Robert Gordon's Coal Yard

Robert Gordon: How History lost his Community

The previous half-dozen posts examined the way businessman Robert Gordon thrived in the growing, prosperous and culturally rich African American community in Cincinnati before, during and after the Civil War. By the time of his death Gordon was a minor celebrity; he turned up in national accounts of wealthy Blacks during reconstruction and was covered[…]

Elm Street School, the Frederick Douglass School building, 1872

Walnut Hills north of McMillan Street annexed itself to the city of Cincinnati in 1870, at the height of progressive Black Reconstruction. The merger included Cincinnati’s Colored School Board. It resulted in the creation of a Walnut Hills district and the prompt construction of a new Elm Street Colored School. The report of the  Cincinnati[…]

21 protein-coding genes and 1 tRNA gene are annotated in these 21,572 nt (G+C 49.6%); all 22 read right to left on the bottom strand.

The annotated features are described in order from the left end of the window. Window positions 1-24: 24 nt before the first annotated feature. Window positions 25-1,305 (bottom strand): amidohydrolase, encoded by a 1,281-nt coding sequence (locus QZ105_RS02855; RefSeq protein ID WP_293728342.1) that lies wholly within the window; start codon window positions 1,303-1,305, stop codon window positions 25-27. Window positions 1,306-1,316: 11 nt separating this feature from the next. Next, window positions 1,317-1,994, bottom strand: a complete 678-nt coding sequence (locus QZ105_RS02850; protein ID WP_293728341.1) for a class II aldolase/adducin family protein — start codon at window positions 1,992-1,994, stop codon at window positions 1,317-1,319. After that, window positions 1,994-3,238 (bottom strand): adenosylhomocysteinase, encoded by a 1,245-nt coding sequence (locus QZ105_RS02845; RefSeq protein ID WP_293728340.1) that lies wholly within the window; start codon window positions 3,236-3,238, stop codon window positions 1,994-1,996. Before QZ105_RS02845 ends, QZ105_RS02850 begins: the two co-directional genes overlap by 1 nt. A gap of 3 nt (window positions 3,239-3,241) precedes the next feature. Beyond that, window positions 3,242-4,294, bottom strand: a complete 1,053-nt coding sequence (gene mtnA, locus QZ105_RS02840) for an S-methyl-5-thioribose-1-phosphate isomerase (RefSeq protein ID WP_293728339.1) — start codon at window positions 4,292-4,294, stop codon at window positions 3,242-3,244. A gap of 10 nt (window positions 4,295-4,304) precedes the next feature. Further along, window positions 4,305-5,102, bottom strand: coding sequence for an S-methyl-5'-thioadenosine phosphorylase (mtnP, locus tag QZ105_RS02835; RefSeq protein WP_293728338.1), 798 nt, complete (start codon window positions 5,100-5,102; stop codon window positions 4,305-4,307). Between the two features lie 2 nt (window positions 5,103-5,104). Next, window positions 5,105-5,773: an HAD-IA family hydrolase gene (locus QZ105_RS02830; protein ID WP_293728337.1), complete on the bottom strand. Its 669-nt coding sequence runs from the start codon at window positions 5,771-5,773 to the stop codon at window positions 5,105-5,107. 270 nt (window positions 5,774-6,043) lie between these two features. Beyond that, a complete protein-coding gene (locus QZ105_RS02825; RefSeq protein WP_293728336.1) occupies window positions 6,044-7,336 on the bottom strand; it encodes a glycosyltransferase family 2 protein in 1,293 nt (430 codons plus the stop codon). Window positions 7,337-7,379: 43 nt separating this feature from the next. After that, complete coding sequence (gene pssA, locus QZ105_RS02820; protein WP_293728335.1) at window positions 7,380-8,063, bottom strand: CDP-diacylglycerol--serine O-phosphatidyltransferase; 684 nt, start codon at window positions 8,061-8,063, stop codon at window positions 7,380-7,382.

Robert Gordon, businessman

Robert Gordon, a Black man who lived in Cincinnati from about 1847 through his death in 1884, makes occasional appearances in obscure historical accounts of nineteenth-century Cincinnati. He pops up in popular press accounts as a former slave who made a fortune in the coal business. Yet it turns out that Gordon left a considerable[…]